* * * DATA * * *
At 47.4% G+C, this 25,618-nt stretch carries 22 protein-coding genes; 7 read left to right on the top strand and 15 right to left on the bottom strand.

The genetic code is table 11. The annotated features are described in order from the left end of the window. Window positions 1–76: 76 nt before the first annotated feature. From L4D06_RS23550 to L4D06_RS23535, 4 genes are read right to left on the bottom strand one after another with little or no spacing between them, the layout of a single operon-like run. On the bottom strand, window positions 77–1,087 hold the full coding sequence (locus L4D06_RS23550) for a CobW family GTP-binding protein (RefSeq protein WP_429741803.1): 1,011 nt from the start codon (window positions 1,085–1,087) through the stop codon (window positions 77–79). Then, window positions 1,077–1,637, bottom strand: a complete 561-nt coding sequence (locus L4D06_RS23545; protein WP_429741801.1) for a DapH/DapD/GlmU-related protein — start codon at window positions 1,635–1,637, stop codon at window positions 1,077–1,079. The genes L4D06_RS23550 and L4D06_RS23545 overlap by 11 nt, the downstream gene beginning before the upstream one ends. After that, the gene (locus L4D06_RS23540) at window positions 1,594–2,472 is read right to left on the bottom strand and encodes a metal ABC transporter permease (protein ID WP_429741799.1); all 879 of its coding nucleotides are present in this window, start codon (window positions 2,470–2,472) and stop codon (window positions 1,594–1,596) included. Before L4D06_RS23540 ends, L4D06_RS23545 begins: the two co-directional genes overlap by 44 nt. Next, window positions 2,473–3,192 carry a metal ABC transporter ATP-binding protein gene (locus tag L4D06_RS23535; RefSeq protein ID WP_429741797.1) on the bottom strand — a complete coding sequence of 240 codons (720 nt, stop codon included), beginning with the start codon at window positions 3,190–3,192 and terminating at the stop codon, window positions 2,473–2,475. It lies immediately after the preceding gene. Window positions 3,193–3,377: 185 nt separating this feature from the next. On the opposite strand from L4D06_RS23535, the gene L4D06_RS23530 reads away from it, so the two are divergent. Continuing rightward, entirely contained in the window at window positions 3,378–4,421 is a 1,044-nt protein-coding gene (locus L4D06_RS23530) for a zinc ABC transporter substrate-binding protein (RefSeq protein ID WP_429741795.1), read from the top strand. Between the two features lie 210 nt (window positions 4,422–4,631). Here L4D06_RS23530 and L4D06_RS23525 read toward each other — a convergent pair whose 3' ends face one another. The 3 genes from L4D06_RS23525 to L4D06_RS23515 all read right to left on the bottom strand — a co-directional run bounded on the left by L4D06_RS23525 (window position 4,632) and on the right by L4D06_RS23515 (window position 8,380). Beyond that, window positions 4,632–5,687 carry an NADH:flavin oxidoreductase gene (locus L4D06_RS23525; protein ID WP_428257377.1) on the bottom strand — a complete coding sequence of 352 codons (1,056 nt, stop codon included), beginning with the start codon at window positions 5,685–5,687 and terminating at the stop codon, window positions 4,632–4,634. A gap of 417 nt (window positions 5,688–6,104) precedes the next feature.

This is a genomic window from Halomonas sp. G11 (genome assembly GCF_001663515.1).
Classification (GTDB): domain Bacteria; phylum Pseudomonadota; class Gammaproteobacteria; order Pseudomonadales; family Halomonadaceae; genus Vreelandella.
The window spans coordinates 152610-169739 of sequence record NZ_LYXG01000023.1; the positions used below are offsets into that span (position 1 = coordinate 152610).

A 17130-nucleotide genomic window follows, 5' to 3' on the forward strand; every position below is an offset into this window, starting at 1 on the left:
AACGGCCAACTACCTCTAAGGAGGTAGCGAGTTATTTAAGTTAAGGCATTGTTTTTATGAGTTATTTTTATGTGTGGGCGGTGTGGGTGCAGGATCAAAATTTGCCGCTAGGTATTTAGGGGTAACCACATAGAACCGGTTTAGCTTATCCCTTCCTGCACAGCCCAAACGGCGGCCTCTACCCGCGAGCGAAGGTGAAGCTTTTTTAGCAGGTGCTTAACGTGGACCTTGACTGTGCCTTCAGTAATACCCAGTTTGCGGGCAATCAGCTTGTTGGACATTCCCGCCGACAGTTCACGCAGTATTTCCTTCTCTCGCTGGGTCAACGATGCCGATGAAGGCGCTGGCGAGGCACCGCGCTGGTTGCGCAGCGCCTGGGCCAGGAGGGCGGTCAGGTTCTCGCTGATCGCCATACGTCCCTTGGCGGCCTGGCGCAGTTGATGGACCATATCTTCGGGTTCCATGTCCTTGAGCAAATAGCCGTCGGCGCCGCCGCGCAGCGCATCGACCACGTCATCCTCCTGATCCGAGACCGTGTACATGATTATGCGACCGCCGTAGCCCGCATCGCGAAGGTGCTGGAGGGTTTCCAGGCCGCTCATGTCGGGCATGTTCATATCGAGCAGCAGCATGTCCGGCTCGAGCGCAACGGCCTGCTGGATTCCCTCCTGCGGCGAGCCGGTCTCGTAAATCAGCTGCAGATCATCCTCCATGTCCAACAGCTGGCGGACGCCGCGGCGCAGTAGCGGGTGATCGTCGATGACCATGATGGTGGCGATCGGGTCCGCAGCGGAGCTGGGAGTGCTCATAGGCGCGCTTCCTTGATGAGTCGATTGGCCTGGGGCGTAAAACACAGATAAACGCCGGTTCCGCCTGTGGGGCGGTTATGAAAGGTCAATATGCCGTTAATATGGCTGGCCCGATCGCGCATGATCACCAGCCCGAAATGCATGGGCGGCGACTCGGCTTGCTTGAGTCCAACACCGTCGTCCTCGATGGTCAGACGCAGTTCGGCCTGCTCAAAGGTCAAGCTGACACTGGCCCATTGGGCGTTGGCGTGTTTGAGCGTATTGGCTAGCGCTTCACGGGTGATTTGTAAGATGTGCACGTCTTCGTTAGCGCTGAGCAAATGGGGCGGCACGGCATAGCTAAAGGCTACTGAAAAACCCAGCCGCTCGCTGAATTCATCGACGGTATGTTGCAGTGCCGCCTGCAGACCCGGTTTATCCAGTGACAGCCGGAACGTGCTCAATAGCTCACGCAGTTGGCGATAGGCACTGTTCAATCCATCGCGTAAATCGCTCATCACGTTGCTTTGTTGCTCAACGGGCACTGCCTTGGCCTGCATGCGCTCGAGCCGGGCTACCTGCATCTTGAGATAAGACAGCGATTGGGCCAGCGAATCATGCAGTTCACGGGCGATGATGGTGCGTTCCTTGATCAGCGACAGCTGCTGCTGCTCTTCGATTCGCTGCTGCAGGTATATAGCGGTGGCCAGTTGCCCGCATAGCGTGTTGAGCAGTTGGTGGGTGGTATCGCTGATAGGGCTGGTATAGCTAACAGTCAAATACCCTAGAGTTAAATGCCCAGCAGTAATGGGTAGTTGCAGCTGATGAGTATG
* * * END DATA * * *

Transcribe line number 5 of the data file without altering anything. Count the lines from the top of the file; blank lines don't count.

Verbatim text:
The window spans coordinates 152610-169739 of sequence record NZ_LYXG01000023.1; the positions used below are offsets into that span (position 1 = coordinate 152610).